domingo, 18 de julio de 2010

GeoCities

Los que se conectaron por primera vez a Internet en la década de los 90, recordarán a altavista o a GeoCities (ya desaparecida) como las webs más importante de la Internet de los 90. En GeoCities estaba un importante porcentaje de la Internet de los 90.

GeoCities era el servicio de alojamiento más importante del momento. Muchísimos de los que hoy nos dedicamos al desarrollo web empezamos en GeoCities con webs artesanales escritas cuando eramos unos adolescentes.

En aquella época no existían los blogs ni tecnologías similares que con apretar un botón ya tienes una web, no existían asistentes. Desarrollar una web era un trabajo de artesanía, cada web era única y personal, lo que daba a GeoCities algo especial que ya no tiene ningún sitio de alojamiento.

Por aquella época GeoCities estaba dividido en barrios y estos en suburbios. Cada barrio representaba una temática, así existía "silicon valley", referida a la tecnología. Los usuarios debía elegir un vecindario, suburbio y un portal. Cada vecindario tenía su centro social. No solo era un lugar de alojamiento, sino toda una comunidad virtual. La estructura era entrañable.

Es una verdadera lástima que Yahoo no haya conservado los discos duros de los servidores. GeoCities tiene un valor histórico incalculable, como lo son las pirámides de Egipto para la humanidad.

A los responsables del Ministerio de Ciencia e Innovación, les digo que lo que hizo GeoCities fue innovación, auténtica innovación. Sin GeoCities, la Internet actual posiblemente no sería la que es.

He encontrado una web que lista todos los barrios y suburbios: http://www.bladesplace.id.au/geocities-neighborhoods-suburbs.html

Puedes ver como sería la estética de una página allá por el año 1995: The Geocities-izer. La propia página tiene una estética de aquella época.

Por suerte, existe un proyecto para archivar el GeoCities de aquella época: Reocities. En este sitio hay una petición que puedes firmar:

We've never met, and probably never will, but I would like to ask your cooperation in a matter that I think is of great importance.

Somehow Yahoo! has made the decision on pulling the plug on GeoCities.

Presumably this was in order to cut costs, and improve Yahoos' profitability, which was the subject of some discussion in the last couple of months, and which led to you becoming CEO of Yahoo! in the first place.

I understand the motive and the need for Yahoo! to look after the interests of its shareholders.

Now, it is not in the power of small folks like me to influence board room decisions made at your level, but in this case I think a grave mistake has been made.

When the Taliban decided to blow up those antique statues a while ago there was worldwide uproar. Thousands upon thousands of people spoke out against it, recognized that what was lost here was a unique statement of the cultural state of mankind, a sense of loss was felt by all.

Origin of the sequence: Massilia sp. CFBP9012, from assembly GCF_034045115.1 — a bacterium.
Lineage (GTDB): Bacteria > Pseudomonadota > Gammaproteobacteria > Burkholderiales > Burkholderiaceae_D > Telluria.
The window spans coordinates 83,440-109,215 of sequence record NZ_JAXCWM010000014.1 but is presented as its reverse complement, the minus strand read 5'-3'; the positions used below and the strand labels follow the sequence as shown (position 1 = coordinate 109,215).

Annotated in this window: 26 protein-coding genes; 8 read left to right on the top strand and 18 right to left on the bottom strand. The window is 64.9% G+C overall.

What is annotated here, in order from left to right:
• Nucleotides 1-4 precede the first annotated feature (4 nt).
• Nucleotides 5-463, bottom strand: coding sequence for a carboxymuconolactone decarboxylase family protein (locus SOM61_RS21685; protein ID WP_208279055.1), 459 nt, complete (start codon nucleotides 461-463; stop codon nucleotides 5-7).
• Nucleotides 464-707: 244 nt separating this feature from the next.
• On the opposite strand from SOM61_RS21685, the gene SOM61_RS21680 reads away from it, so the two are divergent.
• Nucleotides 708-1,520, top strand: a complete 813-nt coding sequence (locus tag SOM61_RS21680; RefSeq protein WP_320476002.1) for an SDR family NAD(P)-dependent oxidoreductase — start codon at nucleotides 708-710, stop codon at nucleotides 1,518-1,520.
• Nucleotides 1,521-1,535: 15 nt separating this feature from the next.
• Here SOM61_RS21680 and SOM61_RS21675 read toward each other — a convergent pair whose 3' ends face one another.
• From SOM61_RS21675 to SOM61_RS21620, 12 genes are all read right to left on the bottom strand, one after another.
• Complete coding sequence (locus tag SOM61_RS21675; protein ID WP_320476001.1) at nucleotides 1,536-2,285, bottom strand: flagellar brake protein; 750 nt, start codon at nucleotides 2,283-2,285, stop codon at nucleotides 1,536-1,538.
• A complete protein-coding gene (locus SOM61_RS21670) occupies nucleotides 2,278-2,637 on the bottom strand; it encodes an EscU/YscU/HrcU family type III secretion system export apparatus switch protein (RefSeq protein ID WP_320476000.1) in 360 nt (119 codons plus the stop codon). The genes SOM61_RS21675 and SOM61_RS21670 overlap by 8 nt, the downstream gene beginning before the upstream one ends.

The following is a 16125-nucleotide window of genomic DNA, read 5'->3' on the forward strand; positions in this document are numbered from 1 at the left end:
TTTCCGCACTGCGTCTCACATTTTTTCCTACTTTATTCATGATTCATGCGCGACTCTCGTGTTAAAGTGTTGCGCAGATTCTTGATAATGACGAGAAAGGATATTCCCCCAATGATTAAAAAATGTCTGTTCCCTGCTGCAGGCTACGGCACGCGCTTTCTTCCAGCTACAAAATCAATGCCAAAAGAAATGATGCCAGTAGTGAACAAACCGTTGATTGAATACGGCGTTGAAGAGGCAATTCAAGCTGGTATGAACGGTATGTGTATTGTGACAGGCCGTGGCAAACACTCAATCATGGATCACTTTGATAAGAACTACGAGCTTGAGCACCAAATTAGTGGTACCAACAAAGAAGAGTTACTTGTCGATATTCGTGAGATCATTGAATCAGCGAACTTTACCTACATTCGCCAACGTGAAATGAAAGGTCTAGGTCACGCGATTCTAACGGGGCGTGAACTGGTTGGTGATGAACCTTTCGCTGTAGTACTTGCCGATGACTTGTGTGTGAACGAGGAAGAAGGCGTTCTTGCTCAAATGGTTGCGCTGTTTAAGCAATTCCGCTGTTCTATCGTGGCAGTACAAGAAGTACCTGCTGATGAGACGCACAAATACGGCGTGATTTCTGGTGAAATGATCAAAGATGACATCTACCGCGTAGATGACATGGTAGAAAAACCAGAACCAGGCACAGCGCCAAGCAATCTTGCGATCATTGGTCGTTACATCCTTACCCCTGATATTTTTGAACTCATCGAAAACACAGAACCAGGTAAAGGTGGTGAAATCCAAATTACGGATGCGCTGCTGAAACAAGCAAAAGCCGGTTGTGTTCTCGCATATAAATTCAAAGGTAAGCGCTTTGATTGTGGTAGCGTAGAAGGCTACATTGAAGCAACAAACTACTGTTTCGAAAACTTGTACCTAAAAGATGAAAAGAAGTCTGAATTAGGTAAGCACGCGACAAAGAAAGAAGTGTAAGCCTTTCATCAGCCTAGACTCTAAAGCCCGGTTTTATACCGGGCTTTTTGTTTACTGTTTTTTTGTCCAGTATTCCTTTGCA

In the name of religion culture was destroyed.

And now, perhaps unwittingly, Yahoo! has committed a similar act. When those statues were blown up it was clearly an act of vandalism. That we are not in our lifetimes going to travel to Afghanistan to see them is a small detail.

But Yahoo! GeoCities pages were a monument too, and were accessible to (and accessed by) millions from all over the world. It was not just a business unit, it was something that mankind made, that Yahoo! had custody over.

It was a monument that stood as testimony to the birth of the World Wide Web, something that will surely occupy the scholars of the future. To Yahoo! it may have simply been a bunch of bits on some hard disks. But to humanity is was much more than that.

In the name of commerce culture was destroyed.

In the business world there is plenty of precedent for the donation of unwanted items to musea, and this is a prime opportunity for Yahoo! to show it really cares about the content that its users entrust it with, and what to do with content once a web business is no longer viable.

I can't believe that once this has been pointed out to you that you will not recognize the truth of it, and I urgently ask you to do one of the following things:
  • re-open GeoCities in a 'read only' mode, possibly under a different name, in order to cut down on the traffic, to preserve the data for generations to come
  • cooperate with archive.org, reocities.com, or any one of a number of entities that want to save this unique data for the future
If you don't do that you run the risk of being mentioned right alongside the Taliban, and that's not a place in history worth having.

It doesn't cost you anything, and mankind will be grateful to you for ever.

Yours Sincerely,

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